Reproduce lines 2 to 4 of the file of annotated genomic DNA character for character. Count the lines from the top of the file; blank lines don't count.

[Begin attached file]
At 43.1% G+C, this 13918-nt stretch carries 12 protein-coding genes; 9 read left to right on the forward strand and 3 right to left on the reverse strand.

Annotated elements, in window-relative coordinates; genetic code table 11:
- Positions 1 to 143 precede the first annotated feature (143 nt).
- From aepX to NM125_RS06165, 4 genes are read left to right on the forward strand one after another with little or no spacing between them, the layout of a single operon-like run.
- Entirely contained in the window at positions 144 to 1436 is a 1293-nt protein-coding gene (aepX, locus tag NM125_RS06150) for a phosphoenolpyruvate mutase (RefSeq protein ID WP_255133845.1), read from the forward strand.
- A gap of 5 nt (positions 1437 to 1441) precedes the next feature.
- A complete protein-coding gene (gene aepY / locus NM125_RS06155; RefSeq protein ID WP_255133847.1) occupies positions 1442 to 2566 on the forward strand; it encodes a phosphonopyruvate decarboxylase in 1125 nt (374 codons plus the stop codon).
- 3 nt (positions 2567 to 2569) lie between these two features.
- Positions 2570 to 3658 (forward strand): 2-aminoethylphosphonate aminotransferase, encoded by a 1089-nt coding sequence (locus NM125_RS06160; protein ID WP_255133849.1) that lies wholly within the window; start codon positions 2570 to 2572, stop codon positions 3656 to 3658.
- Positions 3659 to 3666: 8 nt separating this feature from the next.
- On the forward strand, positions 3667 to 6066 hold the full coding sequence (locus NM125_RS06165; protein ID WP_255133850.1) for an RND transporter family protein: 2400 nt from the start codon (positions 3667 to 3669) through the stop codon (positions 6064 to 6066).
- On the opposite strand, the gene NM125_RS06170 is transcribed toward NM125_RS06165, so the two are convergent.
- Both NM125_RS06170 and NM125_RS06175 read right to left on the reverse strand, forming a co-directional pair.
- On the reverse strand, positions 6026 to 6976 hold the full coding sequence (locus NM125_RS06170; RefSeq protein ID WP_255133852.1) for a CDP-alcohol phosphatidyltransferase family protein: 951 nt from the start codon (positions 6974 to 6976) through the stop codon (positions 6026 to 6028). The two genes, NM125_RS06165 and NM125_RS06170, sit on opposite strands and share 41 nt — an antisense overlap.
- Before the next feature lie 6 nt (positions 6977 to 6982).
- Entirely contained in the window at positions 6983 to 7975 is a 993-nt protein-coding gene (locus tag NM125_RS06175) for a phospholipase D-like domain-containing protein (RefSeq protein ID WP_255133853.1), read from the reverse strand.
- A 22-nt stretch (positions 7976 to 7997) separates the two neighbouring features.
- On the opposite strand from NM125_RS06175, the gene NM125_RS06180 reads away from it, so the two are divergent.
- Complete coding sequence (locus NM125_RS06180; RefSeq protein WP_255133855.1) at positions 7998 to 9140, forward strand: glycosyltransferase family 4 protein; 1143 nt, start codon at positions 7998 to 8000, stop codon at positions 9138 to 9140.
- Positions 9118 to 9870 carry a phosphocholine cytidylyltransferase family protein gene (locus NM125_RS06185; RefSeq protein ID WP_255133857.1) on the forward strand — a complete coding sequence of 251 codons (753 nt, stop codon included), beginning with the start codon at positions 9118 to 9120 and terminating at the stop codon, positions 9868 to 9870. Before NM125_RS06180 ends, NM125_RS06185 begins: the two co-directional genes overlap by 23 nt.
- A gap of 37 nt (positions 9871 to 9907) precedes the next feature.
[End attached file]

Annotated elements, in window-relative coordinates; genetic code table 11:
- Positions 1 to 143 precede the first annotated feature (143 nt).
- From aepX to NM125_RS06165, 4 genes are read left to right on the forward strand one after another with little or no spacing between them, the layout of a single operon-like run.